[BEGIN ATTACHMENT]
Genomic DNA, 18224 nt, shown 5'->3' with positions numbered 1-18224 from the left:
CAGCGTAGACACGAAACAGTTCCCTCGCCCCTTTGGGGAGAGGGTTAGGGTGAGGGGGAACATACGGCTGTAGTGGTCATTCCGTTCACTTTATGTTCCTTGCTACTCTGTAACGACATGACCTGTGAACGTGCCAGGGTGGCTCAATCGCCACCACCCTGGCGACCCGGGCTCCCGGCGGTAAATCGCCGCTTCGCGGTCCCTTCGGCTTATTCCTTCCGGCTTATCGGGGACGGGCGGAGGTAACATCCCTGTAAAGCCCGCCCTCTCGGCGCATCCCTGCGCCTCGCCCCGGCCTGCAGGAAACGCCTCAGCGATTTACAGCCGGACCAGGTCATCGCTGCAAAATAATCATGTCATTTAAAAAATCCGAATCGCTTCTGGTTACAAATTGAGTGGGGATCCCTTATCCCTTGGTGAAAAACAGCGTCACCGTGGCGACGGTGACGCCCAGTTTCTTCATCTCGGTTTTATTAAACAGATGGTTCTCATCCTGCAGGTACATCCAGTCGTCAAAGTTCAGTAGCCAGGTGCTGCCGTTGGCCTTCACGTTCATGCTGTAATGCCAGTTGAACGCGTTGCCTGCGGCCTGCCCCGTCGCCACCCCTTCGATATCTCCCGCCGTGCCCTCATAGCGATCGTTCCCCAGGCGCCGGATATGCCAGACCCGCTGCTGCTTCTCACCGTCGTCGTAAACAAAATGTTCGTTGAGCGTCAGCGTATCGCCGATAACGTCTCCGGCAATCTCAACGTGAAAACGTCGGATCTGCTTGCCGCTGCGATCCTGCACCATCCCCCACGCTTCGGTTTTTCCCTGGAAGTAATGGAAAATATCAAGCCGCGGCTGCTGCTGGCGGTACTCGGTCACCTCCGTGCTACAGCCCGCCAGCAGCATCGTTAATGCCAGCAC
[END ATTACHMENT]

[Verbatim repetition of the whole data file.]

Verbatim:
Genomic DNA, 18224 nt, shown 5'->3' with positions numbered 1-18224 from the left:
CAGCGTAGACACGAAACAGTTCCCTCGCCCCTTTGGGGAGAGGGTTAGGGTGAGGGGGAACATACGGCTGTAGTGGTCATTCCGTTCACTTTATGTTCCTTGCTACTCTGTAACGACATGACCTGTGAACGTGCCAGGGTGGCTCAATCGCCACCACCCTGGCGACCCGGGCTCCCGGCGGTAAATCGCCGCTTCGCGGTCCCTTCGGCTTATTCCTTCCGGCTTATCGGGGACGGGCGGAGGTAACATCCCTGTAAAGCCCGCCCTCTCGGCGCATCCCTGCGCCTCGCCCCGGCCTGCAGGAAACGCCTCAGCGATTTACAGCCGGACCAGGTCATCGCTGCAAAATAATCATGTCATTTAAAAAATCCGAATCGCTTCTGGTTACAAATTGAGTGGGGATCCCTTATCCCTTGGTGAAAAACAGCGTCACCGTGGCGACGGTGACGCCCAGTTTCTTCATCTCGGTTTTATTAAACAGATGGTTCTCATCCTGCAGGTACATCCAGTCGTCAAAGTTCAGTAGCCAGGTGCTGCCGTTGGCCTTCACGTTCATGCTGTAATGCCAGTTGAACGCGTTGCCTGCGGCCTGCCCCGTCGCCACCCCTTCGATATCTCCCGCCGTGCCCTCATAGCGATCGTTCCCCAGGCGCCGGATATGCCAGACCCGCTGCTGCTTCTCACCGTCGTCGTAAACAAAATGTTCGTTGAGCGTCAGCGTATCGCCGATAACGTCTCCGGCAATCTCAACGTGAAAACGTCGGATCTGCTTGCCGCTGCGATCCTGCACCATCCCCCACGCTTCGGTTTTTCCCTGGAAGTAATGGAAAATATCAAGCCGCGGCTGCTGCTGGCGGTACTCGGTCACCTCCGTGCTACAGCCCGCCAGCAGCATCGTTAATGCCAGCAC